Autumn fears

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Autumn fears

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When there are less convection currents in air moving vertically, there is less dust floating up into the sky. Rain and moisture wash dust back down to Earth, also helping to clear the sky.

Instead of convection currents, air flows horizontally, decreasing the amount of large cumulus and developing cirrus clouds, which also creates clear skies.

This is the scientific description of autumnal skies we see in the Northern Hemisphere.

By now, most of the vegetation in the fields should have changed color, and when golden hues fill the landscape we call it golden fall.

At these times people start pondering life and nature, like the axiom, “A single leaf falling is a sign of autumn coming,” meaning that we can foretell the future from just one small thing.

Fall is the season of iron among the five elements of wood, fire, earth, metal and water. Metal is cold.

In Asian society in the past, fall was the season when prisoners were executed. It was the season for finality and closure, and the time for justice in Asia.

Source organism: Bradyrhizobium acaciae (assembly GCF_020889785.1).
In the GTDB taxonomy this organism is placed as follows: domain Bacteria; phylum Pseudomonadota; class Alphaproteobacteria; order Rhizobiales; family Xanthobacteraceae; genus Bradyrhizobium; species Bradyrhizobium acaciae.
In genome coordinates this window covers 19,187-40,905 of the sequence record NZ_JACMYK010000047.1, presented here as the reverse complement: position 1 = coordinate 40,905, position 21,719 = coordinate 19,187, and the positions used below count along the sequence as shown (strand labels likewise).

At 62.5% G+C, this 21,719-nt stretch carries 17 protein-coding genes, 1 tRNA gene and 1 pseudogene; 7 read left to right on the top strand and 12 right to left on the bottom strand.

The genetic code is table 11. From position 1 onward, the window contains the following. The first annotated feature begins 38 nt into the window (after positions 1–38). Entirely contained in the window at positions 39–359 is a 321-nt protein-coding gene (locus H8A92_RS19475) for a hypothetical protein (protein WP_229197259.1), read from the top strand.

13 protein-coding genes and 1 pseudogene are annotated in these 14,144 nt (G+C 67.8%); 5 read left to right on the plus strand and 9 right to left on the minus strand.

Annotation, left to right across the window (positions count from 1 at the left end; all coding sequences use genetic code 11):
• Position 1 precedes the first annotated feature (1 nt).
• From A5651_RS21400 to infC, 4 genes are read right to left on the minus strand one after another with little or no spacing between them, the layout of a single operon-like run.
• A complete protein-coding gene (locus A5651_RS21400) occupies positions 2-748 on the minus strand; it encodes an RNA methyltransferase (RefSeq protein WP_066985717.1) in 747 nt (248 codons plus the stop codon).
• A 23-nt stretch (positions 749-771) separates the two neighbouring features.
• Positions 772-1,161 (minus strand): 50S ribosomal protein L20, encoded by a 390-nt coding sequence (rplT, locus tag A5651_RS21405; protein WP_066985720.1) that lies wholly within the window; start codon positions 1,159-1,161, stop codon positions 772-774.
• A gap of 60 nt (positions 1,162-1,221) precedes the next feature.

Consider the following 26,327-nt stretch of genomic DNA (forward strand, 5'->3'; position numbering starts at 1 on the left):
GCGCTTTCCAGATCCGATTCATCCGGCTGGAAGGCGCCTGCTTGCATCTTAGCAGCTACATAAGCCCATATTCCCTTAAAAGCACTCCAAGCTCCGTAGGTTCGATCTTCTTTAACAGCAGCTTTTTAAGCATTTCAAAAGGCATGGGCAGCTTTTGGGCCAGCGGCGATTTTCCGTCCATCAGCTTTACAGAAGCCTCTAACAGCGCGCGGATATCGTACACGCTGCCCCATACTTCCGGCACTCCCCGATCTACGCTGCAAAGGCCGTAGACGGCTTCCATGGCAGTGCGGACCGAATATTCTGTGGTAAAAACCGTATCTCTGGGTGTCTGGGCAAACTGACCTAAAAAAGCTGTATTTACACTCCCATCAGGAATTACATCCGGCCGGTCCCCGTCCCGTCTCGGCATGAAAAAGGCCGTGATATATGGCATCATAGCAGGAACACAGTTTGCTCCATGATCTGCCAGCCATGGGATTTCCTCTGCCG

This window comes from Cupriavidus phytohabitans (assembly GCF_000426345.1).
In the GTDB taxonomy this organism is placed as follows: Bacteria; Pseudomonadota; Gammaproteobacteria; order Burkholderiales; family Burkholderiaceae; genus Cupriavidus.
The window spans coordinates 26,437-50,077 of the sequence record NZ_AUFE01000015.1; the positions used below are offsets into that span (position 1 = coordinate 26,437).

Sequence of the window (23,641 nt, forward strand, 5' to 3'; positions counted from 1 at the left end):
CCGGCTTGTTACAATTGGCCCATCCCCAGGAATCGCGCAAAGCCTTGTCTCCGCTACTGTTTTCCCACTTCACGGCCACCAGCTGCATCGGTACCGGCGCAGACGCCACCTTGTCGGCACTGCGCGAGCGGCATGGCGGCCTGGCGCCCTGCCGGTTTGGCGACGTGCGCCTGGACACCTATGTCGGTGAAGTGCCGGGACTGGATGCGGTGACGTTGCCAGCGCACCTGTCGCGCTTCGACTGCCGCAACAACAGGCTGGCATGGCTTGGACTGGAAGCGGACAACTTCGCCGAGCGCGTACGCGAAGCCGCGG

It is also the time when cold winds blow and vegetation growing on Earth bears fruit. Therefore, bringing things inside rather than outside is more appropriate.

Fall is the season for self-examination and dwelling on internal growth. It naturally presses us for internal reflection and an end to work.

The words of famous poets also reflect such feelings.

Poet Kim Hyeon-seung’s “Autumn Prayer” reads, “In the fall, let me be alone/ my soul/ past the rocking sea/ valleys of lilies/ like a crow that has reached a dry branch.”

German poet Rainer Maria Rilke wrote in his poem, “Autumn Day”: “Bid the last fruits to be full/ press them to ripeness, and chase/the last sweetness into the heavy wine,” portraying the image of maturity that comes with autumn.

It is worrisome that fall in Korea this year does not feel like fall. The scorching heat prevalent in mid-September during the day made the Chuseok holidays that conventionally celebrate the harvest feel more like summer than fall.

Is it because the candlelight of spring and summer swept the skies over the Korean Peninsula?

Besides the weather, it is worrying that our society is forgetting the meaning of self-examination and maturity that the fall season calls us to consider.

The writer is deputy international news editor of the JoongAng Ilbo.


By Yoo Kwang-jong [kjyoo@joongang.co.kr]
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